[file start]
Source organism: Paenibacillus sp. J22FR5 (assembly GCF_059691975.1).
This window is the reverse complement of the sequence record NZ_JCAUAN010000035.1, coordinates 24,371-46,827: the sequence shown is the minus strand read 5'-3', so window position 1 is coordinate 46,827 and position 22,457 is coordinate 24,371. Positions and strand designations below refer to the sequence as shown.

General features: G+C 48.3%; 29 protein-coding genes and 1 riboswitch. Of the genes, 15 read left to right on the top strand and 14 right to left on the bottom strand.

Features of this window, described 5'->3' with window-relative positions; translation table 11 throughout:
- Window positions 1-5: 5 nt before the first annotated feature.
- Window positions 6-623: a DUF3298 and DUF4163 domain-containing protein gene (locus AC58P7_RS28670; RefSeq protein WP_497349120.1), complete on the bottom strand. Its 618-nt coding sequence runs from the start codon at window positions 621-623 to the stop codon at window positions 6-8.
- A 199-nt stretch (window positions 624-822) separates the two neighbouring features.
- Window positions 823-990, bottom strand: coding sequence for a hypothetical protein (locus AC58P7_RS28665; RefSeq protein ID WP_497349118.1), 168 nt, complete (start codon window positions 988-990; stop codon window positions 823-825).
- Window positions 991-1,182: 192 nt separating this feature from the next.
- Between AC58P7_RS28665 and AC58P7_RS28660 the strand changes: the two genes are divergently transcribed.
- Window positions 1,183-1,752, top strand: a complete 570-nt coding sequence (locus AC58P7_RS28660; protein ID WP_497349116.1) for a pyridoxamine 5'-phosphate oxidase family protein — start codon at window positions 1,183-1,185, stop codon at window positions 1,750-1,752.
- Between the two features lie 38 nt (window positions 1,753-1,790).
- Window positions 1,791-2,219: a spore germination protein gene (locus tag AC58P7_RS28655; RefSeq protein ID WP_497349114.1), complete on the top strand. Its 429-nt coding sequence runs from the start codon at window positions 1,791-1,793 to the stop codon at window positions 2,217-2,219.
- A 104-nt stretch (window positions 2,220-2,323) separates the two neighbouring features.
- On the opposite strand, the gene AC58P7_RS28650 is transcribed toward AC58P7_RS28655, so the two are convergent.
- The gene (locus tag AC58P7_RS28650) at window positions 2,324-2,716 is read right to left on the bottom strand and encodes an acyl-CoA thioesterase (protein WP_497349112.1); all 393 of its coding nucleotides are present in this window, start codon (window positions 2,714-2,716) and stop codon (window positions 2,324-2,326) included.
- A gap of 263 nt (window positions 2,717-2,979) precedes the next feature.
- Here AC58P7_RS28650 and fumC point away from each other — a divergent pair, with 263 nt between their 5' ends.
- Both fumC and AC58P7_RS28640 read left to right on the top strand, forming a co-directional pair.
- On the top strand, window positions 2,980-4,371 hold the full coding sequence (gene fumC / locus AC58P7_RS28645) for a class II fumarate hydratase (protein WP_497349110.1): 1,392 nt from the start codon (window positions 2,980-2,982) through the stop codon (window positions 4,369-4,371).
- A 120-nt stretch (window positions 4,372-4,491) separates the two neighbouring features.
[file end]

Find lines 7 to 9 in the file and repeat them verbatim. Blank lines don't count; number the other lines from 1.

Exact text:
- A 199-nt stretch (window positions 624-822) separates the two neighbouring features.
- Window positions 823-990, bottom strand: coding sequence for a hypothetical protein (locus AC58P7_RS28665; RefSeq protein ID WP_497349118.1), 168 nt, complete (start codon window positions 988-990; stop codon window positions 823-825).
- Window positions 991-1,182: 192 nt separating this feature from the next.